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Just as Ron Jones was putting the finishing touches on his one-man show spanning the black experience in the half-century since passage of the Voting Rights Act, history pulled a fast one on him.

The South Carolina Legislature voted to banish the Confederate flag from its capitol grounds in response to last month's massacre at a black church in Charleston. Passage had been in doubt until the impassioned plea of Representative Jenny Horne, a descendant of Confederate president Jefferson Davis. Jones rewrote his ending to "The Movement: 50 Years of Love and Struggle."

"To have someone with so much personal investment in maintaining the status quo take in the plight and pain of another — that gives me great hope," said Jones.


"If we as a society are ever going to grow and mature emotionally and spiritually, we have to be willing to listen to that great morality tale that is the story of the other," added the veteran actor and former artistic director of Improv Boston.

Accompanied by new and archival video, Jones plays 10 characters, ranging from a preacher to a Black Panther to a Klansman. Jones describes "The Movement" as "a dramatic show with humor peppered throughout it."

After premiering "The Movement" in Washington, D.C., last week, Jones will bring the show to Hibernian Hall in Roxbury Saturday and Sunday.

Jones charts black progress over the past 50 years as an upward line with wide zigs and zags. After the civil rights victories of the 1960s, he said, the struggle became more complex. Lacking a unifying figure like the Rev. Martin Luther King Jr., the movement has splintered into groups with sometimes conflicting goals and tactics.

Jones, 52, fears that ignorance and complacency threaten to undermine all that has been achieved. Young blacks grow up without realizing how much their parents and grandparents accomplished.


"There's a great surge of pushback that we as black people have to be conscious of," Jones said, citing among examples the divisive politics of Donald Trump and the Supreme Court decision in 2013 that diluted the Voting Rights Act.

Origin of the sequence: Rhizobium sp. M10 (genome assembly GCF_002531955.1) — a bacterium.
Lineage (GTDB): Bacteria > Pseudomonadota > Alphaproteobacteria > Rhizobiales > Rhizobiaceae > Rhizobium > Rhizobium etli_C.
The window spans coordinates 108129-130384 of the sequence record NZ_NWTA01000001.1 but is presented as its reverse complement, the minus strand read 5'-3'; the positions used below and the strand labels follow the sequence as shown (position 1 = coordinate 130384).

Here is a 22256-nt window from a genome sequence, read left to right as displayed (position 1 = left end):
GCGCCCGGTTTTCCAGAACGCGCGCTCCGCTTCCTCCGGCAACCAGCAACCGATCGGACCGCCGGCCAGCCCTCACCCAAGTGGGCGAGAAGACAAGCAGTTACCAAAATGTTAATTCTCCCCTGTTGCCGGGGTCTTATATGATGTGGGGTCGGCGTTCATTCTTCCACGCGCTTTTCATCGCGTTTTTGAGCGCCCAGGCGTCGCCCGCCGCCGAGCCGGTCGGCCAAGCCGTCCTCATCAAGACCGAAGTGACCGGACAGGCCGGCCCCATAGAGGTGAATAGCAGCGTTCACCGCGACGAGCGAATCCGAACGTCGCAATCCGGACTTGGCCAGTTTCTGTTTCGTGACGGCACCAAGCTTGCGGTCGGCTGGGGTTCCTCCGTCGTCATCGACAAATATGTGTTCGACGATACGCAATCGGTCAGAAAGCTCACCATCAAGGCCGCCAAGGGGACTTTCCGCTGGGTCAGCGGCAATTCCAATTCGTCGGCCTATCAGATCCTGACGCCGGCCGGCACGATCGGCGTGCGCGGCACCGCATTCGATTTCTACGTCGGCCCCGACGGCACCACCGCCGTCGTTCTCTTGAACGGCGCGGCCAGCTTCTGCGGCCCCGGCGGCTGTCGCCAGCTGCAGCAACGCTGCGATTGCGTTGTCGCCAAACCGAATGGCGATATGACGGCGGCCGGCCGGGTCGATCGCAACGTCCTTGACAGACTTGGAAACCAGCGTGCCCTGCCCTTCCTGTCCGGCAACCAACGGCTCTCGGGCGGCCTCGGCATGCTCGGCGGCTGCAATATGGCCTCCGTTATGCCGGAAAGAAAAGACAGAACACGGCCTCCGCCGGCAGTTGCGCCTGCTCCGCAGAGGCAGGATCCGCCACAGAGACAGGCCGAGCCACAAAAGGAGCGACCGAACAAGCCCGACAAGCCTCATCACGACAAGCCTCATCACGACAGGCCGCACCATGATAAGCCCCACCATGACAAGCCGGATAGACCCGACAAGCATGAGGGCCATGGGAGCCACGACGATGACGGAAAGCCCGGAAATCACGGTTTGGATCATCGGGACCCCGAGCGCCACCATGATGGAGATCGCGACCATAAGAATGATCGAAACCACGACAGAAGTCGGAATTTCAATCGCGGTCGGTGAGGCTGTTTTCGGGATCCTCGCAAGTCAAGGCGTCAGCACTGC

"The Movement" begins with President Lyndon Johnson signing that landmark legislation, which sought to guarantee blacks access to the polls. Jones presents its significance through William, a black janitor, who expresses his dreams for his son born that day, Aug. 6, 1965.

Returning intermittently over the course of the play, William puts a human face to the historic timeline. In one scene, William questions a teacher at his son's school who decides to move to the suburbs. The teacher views himself as a trailblazer; William sees him as abandoning his community.

Jones hopes "The Movement" jars viewers — of all backgrounds — out of their comfort zones. The two shows will each be followed by audience discussions.

Dillon Bustin, artistic director for Hibernian Hall, said based on feedback he's heard, the venue draws "the most racially mixed audience you will see in Boston." He said typically about half come from the Roxbury area and many others from the suburbs. The combination, he said, makes for animated post-show talks.

Jones has been in the business of promoting conversations between people of different races and creeds since creating "The Black-Jew Dialogues" nearly a decade ago with writer-comic-actor Larry Jay Tish of Cambridge. The two-person show, which has been performed hundreds of times across the country, consists of a frenetic series of sharp-edged, comic skits.


Jones, who grew up in a quiet, working-class black neighborhood in Washington, D.C., got his first real taste of racism his freshman year at Boston College in 1983. As he entered at age 21, he elected to room with upperclassmen. Within the first few weeks, he was startled when he overheard his roommates making casual racist comments.

Matters came to a head at a beer-soaked party, where Jones confronted a guest who was punching holes in the walls of their suite. The guest responded with a racist tirade. Stung at being told he was viewed as an uppity intruder, Jones lost his cool and threw a punch. Three partygoers, including one of his roommates, ganged up on him, punching away as others gawked. Somehow, he managed to scramble to safety.

After an investigation by the campus police and dean's office, no one was punished, and the incident, Jones said, was basically filed under "boys will be boys."

Burnt out from his studies and emotionally drained by his living situation, Jones feared he would explode at the next provocation. As he stood outside, lost in bleak thought, a windswept flier flapped against his foot. It advertised auditions that night for a campus improv group.

Jones tried out, and discovered his calling. Some three decades later, Boston College was among the first campuses to host "The Black-Jew Dialogues." And Jones has been invited back a number of times since.


THE MOVEMENT: 50 Years of Love and Struggle

Written and performed by Ron Jones

At: Hibernian Hall,

184 Dudley St., Roxbury, Saturday at 8 p.m.,

Sunday at 2 p.m.

Tickets: by donation. Reserve at 617-849-6322 or

Steve Maas can be reached at